Riley J. Darveaux, M.A.
We often think of the word pressure in a negative sense. When a game winning field goal was missed wide right, the kicker was “feeling the pressure”. Perhaps “collapsing under pressure” was what happened to the #1 seeded team that found itself on a premature bus ride home after losing in the first round. Such statements have taught us that pressure is a force that brings us down, changing who we are, and making it hard to succeed in “pressure packed” situations. The purpose of this article is to view pressure in a different light in order to see such situations as opportunities for success.
Ultimately, mental pressure can be defined as our psychological reaction to stress. When we are faced with stressful situations, we feel pressured to succeed and meet expectations set by both ourselves, and others. So, in order to embrace pressure, we must first explore and understand stress.
Stress comes in two forms: distress and eustress. Distress is usually what we think of when we hear the word stress. It is the negative stress that we feel when we cannot meet the demands that have been placed on us, and the perceived outcome is negative. On the other hand, eustress is healthy and gives one a feeling of fulfillment, hope, or excitement (ex. stress felt prior to going on a first date).
Both types of stress have a similar effect on the body. Without getting too “medical”, let’s just say that the body starts to sweat, muscles become tense, breathing is constricted, thoughts start to race, and heart rate increases. From a physiological sense, they are the same.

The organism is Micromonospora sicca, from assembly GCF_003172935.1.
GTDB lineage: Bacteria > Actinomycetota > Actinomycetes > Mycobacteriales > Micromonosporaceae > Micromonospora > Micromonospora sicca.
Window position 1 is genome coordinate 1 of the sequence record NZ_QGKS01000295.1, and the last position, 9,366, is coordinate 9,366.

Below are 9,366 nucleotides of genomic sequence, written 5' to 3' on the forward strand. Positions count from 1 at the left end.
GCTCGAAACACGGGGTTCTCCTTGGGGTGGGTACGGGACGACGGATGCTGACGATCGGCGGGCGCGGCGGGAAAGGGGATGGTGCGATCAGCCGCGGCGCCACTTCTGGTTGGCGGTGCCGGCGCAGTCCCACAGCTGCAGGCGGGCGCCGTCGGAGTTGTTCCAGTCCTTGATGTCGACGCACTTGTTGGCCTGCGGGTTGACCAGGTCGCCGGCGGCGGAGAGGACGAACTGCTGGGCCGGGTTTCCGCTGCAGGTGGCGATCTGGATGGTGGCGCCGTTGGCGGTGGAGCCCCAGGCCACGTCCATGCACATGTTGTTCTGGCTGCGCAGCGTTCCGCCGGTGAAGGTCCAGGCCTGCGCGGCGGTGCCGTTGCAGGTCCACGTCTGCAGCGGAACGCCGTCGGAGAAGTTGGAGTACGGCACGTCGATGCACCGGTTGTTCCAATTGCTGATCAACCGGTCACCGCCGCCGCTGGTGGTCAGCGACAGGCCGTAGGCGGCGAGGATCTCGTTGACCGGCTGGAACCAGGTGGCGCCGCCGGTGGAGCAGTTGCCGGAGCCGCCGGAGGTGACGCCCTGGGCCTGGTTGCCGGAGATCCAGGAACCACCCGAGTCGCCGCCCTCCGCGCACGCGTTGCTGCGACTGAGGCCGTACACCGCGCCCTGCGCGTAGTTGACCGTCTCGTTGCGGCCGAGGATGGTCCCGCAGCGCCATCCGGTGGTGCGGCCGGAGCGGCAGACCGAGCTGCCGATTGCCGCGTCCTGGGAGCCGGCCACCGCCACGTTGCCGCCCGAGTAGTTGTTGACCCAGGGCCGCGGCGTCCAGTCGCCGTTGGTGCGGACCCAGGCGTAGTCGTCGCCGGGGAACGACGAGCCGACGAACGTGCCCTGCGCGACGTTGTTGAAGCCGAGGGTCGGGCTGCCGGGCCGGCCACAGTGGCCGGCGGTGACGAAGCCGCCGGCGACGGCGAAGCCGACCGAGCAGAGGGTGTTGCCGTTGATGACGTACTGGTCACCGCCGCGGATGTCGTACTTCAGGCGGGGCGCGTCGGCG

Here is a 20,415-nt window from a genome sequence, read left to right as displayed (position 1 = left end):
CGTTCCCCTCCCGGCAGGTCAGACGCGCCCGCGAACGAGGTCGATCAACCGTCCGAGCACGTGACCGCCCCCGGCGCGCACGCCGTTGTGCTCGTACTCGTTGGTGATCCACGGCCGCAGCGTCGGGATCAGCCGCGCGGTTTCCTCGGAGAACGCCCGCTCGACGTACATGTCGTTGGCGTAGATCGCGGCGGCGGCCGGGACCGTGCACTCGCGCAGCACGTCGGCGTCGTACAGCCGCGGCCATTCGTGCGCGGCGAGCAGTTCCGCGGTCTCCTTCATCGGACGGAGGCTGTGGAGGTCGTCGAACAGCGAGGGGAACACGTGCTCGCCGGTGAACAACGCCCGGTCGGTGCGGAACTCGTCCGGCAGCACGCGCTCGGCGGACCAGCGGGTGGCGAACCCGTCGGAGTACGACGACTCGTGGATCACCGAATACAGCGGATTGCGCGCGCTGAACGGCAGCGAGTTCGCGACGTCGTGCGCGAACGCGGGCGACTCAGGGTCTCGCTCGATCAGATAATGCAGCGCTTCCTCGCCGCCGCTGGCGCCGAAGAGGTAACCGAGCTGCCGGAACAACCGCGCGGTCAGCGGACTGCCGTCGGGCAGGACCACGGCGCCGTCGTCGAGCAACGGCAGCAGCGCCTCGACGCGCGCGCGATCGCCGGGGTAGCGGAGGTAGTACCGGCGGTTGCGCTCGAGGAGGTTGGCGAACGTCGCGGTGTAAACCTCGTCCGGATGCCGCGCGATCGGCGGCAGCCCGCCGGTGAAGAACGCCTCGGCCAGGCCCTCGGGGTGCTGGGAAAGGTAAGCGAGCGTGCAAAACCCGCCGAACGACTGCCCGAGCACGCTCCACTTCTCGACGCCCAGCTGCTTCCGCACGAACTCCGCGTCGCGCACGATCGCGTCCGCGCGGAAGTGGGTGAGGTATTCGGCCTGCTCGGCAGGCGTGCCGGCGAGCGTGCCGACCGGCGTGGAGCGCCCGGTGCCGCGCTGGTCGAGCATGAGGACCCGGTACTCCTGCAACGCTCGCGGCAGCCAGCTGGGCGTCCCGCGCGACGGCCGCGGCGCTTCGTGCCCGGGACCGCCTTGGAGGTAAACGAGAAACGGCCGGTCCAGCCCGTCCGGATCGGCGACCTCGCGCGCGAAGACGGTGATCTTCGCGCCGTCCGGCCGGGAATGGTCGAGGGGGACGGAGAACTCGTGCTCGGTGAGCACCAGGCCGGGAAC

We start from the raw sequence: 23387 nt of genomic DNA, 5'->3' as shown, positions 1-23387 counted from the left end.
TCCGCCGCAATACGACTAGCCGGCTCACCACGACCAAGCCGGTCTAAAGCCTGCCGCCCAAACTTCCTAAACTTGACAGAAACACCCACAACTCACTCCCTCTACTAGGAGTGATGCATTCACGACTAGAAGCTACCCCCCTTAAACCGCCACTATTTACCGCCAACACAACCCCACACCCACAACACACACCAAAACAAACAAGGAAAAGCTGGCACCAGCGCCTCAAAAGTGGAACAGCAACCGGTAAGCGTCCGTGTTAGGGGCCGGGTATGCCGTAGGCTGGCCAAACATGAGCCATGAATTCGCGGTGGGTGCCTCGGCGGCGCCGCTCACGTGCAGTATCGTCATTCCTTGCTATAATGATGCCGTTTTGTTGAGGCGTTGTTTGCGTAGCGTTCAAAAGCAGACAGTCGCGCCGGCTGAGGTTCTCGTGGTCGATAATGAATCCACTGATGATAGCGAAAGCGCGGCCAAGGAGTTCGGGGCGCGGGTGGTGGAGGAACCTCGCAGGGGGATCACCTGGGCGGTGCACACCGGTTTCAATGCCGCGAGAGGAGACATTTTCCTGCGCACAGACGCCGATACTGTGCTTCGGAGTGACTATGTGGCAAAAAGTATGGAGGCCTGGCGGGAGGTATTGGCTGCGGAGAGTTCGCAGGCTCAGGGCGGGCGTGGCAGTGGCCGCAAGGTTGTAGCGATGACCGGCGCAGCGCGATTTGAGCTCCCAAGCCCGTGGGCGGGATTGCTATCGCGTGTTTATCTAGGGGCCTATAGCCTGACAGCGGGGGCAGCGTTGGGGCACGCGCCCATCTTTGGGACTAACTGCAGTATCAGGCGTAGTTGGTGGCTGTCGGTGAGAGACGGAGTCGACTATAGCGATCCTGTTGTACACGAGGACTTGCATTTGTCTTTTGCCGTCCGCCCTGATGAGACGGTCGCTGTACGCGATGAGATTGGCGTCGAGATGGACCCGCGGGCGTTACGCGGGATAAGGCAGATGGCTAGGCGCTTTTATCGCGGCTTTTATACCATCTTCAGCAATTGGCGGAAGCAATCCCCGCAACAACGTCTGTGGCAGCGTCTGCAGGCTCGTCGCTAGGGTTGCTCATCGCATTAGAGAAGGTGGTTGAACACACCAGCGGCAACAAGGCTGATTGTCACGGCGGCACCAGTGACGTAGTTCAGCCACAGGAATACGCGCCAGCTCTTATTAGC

So, my question to athletes struggling with pressure is…”What type of stress are you feeling in those pressure packed situations?” Often times, they come to the realization that they are experiencing eustress (good stress), but misinterpreting it as distress (bad stress). Therefore, rather than using the eustress as a tool to embrace the situation, it is transformed into something negative that inevitably causes discomfort and fear, making it harder for the athlete to relax and perform the task at hand.
I once met a young man playing competitive golf who absolutely loved “feeling the pressure”. There was something about the sweaty palms, butterflies, racing heart, and unknowns that put him in a competitive mindset. He felt as though competition was an opportunity to prove that all of his hard work had a purpose. He truly believed that in order to play at his highest level, he had to feel the pressure. Clearly, he used eustress to his advantage. He took something that is often times seen as debilitating for athletes and used it as a way to enhance his performance.
So, the next time you find yourself in a pressure-filled situation, think about what is really happening. Could the stress that you are feeling be positive? Can it be used to your advantage? This time, embrace the pressure, knowing that what you are feeling is an opportunity to succeed.